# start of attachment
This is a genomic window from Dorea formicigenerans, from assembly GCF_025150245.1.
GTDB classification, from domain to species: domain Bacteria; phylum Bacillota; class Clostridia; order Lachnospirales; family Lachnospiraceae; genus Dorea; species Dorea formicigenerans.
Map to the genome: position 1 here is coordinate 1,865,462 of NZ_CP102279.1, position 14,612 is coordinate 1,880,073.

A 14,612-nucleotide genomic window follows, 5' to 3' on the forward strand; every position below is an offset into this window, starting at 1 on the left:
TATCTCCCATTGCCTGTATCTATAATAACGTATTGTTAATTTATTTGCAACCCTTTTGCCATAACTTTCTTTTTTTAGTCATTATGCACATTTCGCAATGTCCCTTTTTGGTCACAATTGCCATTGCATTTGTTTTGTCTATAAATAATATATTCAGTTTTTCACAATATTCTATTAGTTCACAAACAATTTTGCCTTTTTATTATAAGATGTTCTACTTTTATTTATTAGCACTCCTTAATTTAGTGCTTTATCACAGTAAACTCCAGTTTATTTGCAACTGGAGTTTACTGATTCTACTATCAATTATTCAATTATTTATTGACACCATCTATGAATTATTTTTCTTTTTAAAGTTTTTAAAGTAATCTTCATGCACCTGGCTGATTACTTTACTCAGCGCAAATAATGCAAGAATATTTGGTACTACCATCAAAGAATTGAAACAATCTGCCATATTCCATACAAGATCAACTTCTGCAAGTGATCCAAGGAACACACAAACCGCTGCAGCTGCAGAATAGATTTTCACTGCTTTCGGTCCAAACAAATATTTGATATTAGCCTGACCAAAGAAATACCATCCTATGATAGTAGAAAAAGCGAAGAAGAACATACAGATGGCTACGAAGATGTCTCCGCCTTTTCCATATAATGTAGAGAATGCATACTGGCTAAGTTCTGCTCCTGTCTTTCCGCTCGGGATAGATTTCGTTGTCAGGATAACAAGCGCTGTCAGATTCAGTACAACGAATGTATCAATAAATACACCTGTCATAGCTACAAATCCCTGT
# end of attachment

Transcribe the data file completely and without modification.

This is a genomic window from Dorea formicigenerans, from assembly GCF_025150245.1.
GTDB classification, from domain to species: domain Bacteria; phylum Bacillota; class Clostridia; order Lachnospirales; family Lachnospiraceae; genus Dorea; species Dorea formicigenerans.
Map to the genome: position 1 here is coordinate 1,865,462 of NZ_CP102279.1, position 14,612 is coordinate 1,880,073.

A 14,612-nucleotide genomic window follows, 5' to 3' on the forward strand; every position below is an offset into this window, starting at 1 on the left:
TATCTCCCATTGCCTGTATCTATAATAACGTATTGTTAATTTATTTGCAACCCTTTTGCCATAACTTTCTTTTTTTAGTCATTATGCACATTTCGCAATGTCCCTTTTTGGTCACAATTGCCATTGCATTTGTTTTGTCTATAAATAATATATTCAGTTTTTCACAATATTCTATTAGTTCACAAACAATTTTGCCTTTTTATTATAAGATGTTCTACTTTTATTTATTAGCACTCCTTAATTTAGTGCTTTATCACAGTAAACTCCAGTTTATTTGCAACTGGAGTTTACTGATTCTACTATCAATTATTCAATTATTTATTGACACCATCTATGAATTATTTTTCTTTTTAAAGTTTTTAAAGTAATCTTCATGCACCTGGCTGATTACTTTACTCAGCGCAAATAATGCAAGAATATTTGGTACTACCATCAAAGAATTGAAACAATCTGCCATATTCCATACAAGATCAACTTCTGCAAGTGATCCAAGGAACACACAAACCGCTGCAGCTGCAGAATAGATTTTCACTGCTTTCGGTCCAAACAAATATTTGATATTAGCCTGACCAAAGAAATACCATCCTATGATAGTAGAAAAAGCGAAGAAGAACATACAGATGGCTACGAAGATGTCTCCGCCTTTTCCATATAATGTAGAGAATGCATACTGGCTAAGTTCTGCTCCTGTCTTTCCGCTCGGGATAGATTTCGTTGTCAGGATAACAAGCGCTGTCAGATTCAGTACAACGAATGTATCAATAAATACACCTGTCATAGCTACAAATCCCTGT